No one was holding back. The Mission Park and Zoological Gardens club led by Hackney was renamed by Professor David Starr Jordan, founding president of Stanford University, as “The Squirrel Hollow Club,” after Starr’s new moniker for the Gum Tree Tract, “Squirrel Hollow.” Dr. Charles Clinton, a City supervisor, believed the Mission did not need a zoo because residents already had free access to Golden Gate Park. He and others believed funds should be used to maintain Golden Gate Park, lest the City would “… endure the spectacle of its world famous park being crippled for lack of funds,” if money was needlessly spent on the Mission Zoo. He added if Mission got a zoo, then the Western Addition, Rincon Hill, and North Beach would each want one, too.  All in all, the land sale was designed to “loot the public treasury” and he could not understand why nine of the 12 supervisors sitting at that time actually supported the plan.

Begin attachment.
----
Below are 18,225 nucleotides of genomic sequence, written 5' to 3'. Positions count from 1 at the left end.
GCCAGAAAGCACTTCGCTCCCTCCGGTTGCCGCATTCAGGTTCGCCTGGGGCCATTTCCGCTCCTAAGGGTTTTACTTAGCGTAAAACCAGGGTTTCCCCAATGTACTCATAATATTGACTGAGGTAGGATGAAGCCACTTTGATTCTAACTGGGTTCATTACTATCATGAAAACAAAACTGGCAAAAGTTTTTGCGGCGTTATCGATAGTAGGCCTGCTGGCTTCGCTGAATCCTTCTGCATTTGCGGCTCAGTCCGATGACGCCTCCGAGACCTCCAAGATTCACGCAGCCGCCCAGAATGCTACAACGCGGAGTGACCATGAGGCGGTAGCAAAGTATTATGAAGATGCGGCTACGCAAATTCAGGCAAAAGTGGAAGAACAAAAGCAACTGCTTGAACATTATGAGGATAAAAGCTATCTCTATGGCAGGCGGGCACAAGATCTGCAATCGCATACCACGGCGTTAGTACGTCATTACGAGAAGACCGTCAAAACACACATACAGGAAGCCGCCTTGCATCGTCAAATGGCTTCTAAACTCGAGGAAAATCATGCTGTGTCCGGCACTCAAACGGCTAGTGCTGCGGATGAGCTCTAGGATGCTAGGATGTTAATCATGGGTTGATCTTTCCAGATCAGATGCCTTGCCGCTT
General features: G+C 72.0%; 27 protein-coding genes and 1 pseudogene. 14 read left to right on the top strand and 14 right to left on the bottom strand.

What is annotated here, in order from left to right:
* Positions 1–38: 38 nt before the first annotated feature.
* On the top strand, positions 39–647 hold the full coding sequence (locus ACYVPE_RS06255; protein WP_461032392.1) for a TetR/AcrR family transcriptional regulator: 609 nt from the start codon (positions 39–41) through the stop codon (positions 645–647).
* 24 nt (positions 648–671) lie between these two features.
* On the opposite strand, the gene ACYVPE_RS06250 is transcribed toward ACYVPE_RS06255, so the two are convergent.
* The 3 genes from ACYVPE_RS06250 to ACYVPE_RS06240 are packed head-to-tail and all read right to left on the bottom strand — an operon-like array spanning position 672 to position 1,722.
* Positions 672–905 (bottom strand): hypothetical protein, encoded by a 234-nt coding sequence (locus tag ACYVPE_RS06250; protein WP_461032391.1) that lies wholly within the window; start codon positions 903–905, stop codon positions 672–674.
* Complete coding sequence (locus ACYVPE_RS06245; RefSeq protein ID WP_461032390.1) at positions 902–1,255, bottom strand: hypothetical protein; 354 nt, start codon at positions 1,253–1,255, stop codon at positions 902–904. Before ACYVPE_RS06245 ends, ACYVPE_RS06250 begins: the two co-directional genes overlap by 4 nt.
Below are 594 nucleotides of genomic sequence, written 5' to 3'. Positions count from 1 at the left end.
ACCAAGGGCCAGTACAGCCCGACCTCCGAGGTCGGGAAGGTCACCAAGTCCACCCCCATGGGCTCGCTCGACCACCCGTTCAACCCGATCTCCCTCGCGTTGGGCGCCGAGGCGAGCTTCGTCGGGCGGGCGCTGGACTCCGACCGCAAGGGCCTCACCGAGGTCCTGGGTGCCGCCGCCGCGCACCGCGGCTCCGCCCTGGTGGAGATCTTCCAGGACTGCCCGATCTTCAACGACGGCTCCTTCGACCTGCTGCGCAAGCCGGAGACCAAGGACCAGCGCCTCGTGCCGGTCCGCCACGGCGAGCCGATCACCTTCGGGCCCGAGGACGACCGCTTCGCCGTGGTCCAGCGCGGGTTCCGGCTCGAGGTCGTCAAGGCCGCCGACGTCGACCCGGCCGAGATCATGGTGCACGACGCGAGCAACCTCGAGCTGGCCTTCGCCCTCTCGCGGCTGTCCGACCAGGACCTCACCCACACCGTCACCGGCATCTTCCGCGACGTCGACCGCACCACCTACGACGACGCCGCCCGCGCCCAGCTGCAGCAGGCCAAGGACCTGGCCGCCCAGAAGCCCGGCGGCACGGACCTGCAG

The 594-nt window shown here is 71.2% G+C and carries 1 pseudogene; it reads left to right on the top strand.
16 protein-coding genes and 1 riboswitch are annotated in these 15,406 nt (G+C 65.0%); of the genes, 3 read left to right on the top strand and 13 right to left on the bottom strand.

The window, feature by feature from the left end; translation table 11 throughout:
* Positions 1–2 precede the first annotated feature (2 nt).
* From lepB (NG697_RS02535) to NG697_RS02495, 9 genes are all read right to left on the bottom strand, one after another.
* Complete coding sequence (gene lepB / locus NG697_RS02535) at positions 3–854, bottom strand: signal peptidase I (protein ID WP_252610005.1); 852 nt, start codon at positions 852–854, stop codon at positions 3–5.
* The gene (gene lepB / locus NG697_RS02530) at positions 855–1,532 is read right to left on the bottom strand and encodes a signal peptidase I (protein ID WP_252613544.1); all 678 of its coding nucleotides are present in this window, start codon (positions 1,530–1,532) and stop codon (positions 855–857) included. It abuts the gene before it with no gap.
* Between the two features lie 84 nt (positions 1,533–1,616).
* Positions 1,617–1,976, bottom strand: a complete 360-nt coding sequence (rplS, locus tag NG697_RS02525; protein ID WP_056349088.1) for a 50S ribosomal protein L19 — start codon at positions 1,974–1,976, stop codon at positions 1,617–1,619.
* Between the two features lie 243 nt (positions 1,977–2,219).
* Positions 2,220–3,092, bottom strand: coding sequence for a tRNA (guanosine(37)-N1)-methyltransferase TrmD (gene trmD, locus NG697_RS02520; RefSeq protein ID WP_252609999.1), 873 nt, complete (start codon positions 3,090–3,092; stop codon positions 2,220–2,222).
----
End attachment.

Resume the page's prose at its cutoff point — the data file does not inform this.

As the day for the supervisors to vote on zoo funding as part of the 1898 tax levy for San Francisco approached, the newly expanded Fairmount and Glen Park Improvement Club voted to fully endorse the City’s purchase of the Gum Tree tract for the zoo. They complained that “… thousands of dollars are annually spent for parks on the north side of Mission street, whereas the Mission District is neglected.” Members voted “… to oppose any and all Supervisors who may be nominated next November for any office if said Supervisor does not vote in favor of the purchase of the Zoo tract.”